Moving to California was almost like landing on a completely different planet for a young man from the East Coast. In all my prior travels up to that time, I hadn’t been further north than Boston, MA and only as far south as Washington, DC. Just about every trip that had taken me anywhere beyond the Philadelphia suburbs had been with the family or on school outings. My world had been expanded exponentially in a matter of months to include Monterey, Big Sur, and the areas surrounding some of the most amazing real estate in the world. Bashing my car into a telephone pole on a rain-slicked coastal highway was a new experience also, but as I slowly recovered from it in the weeks that followed, I recognized that I could easily have perished at that moment, and resolved to consider more carefully the events which preceded my arrival on that new planet.
Somehow, my brain had been spared any permanent damage, and my life and times continued unabated. My brain had always been something I took for granted up to that point, but it suddenly seemed important to learn more about it, and to comprehend how it figured in my awareness of my experiences. While the accident clearly opened my eyes in ways that might be hard to come by in another way, I felt certain that expanding my consciousness had to be possible in other less drastic ways.
Shortly after returning to the world of the living, and catching up on lost time in language training, I once again felt brave enough to travel, and in the summer of 1974, I began a series of explorations in and around San Francisco, visiting some new city or scenic area every few weeks during the brief breaks in between the rigorous hours in the language acquisition regimen.
Everything felt different to me this time around. My training schedule was greatly accelerated in order to keep pace with my class assignments, but even so, it didn’t seem quite as daunting as before, when I seemed always to be struggling with it. I was more relaxed about everything, and my skill level increased with each of the various learning segments in both written and verbal tasks. I spent hours in the language lab listening to and repeating recorded conversations on headphones to practice my speaking skills. It wasn’t lost on me that in Massachusetts I had been doing exactly the same thing with Morse code, and that I had plunged my arm through a window, and found myself recovering from an equally dangerous injury before returning to the training at hand. This time, while the injury was more dangerous since it involved my brain, it seemed to have an opposite effect.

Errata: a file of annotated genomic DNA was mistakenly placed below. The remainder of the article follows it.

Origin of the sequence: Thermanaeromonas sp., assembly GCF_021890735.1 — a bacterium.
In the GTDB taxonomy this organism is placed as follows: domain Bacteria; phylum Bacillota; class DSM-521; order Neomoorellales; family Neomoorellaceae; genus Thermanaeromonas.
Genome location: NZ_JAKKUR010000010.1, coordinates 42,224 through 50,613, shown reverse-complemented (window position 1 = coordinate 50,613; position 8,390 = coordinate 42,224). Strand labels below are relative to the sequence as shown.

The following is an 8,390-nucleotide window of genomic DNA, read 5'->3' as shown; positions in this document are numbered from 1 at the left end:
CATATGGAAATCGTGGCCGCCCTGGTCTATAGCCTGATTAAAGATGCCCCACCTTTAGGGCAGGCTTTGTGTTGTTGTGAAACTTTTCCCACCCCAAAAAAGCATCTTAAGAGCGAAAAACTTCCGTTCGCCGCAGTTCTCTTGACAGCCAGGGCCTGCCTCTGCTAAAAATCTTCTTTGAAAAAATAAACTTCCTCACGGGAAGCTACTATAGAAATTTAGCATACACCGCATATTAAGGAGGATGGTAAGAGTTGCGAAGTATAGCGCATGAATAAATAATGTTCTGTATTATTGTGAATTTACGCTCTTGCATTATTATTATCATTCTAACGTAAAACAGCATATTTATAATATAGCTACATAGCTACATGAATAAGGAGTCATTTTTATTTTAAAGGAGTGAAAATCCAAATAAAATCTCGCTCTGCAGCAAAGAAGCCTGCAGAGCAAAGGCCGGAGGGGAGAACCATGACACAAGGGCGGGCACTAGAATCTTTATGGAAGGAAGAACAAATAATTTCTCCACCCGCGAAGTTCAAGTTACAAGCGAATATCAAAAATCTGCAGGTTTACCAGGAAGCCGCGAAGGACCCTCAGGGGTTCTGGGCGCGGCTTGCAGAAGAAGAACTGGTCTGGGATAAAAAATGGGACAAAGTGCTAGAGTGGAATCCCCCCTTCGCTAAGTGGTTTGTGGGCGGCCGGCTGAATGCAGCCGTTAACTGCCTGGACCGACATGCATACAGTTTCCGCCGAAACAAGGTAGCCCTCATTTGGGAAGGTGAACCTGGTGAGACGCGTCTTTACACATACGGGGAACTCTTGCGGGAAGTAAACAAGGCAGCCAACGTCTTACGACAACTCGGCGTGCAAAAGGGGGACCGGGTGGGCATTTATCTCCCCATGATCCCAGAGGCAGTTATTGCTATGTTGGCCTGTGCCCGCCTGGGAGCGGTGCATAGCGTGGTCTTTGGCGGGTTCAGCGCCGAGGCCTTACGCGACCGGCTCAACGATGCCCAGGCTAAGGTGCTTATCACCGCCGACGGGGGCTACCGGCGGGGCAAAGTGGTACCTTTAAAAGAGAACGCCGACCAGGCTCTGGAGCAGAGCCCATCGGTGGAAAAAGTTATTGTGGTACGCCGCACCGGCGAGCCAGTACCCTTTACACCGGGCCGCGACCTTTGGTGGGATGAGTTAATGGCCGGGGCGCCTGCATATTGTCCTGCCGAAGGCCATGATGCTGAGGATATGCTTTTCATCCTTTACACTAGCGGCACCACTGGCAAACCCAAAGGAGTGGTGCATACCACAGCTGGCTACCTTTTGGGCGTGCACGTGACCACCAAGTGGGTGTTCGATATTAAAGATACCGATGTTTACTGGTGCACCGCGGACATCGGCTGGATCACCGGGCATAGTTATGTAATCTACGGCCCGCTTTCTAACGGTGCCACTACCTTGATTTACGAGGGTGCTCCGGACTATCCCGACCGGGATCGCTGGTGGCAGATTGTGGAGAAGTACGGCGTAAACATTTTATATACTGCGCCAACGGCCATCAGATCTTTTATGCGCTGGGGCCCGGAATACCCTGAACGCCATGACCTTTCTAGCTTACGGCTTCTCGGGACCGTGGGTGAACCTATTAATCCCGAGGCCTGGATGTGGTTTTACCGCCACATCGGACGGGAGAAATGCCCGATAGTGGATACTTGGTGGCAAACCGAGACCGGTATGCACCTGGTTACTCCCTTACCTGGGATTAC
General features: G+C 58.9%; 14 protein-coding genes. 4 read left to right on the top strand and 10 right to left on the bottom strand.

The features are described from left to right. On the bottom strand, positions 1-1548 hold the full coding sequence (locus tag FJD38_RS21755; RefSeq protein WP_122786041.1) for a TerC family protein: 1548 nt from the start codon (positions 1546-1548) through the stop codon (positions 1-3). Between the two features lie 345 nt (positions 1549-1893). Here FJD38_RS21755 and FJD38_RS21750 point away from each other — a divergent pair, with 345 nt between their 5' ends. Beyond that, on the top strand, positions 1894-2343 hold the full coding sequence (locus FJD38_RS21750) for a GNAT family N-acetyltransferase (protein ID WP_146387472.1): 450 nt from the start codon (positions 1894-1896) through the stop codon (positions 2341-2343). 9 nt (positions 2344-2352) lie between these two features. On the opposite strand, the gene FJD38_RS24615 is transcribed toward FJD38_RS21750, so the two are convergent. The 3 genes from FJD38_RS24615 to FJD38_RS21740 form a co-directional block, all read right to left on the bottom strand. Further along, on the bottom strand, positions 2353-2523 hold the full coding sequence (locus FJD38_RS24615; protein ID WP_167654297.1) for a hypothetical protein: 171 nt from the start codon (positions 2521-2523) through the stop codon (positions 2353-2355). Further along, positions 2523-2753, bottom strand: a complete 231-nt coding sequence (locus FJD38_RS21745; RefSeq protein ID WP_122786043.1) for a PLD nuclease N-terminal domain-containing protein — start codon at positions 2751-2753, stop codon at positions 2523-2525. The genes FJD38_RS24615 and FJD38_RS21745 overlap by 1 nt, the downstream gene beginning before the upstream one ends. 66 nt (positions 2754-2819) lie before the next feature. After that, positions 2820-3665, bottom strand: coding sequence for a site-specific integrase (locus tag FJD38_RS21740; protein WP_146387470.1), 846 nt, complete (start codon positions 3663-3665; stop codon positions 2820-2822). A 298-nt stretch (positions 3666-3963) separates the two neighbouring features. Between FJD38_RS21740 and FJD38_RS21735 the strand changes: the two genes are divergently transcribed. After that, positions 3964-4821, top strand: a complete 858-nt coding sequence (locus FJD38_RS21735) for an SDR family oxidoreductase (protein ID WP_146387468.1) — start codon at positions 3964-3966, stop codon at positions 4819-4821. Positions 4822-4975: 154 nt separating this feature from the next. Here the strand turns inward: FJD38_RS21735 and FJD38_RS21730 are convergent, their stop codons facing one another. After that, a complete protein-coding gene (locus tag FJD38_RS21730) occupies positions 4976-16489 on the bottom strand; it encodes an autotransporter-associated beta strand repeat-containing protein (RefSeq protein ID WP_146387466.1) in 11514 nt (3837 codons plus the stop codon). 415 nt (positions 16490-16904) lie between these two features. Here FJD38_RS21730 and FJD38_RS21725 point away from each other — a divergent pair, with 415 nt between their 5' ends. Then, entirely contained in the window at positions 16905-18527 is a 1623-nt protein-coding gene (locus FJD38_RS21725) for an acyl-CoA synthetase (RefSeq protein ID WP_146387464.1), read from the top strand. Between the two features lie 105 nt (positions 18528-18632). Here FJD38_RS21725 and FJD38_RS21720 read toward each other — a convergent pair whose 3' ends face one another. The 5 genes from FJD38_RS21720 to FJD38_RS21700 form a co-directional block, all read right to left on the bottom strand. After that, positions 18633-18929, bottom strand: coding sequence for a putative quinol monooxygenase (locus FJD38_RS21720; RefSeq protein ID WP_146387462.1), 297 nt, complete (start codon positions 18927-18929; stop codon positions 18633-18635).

Of all the places I visited during my assignment in the Golden State, the city of Sausalito in the bay area of San Francisco, captured my imagination in a way that few other cities there had done. On my very first voyage on the ferry from the City by the Bay, I encountered two lovely young ladies who volunteered to show me around and help me get acquainted. I ended up having dinner with them, and even coaxed them into meeting me at the park overlooking the Golden Gate bridge where they snapped this blurry photo of me in my 1970’s cutting edge fashion and still wearing that hat. Even with my little Kodak Slimline camera, the view was spectacular.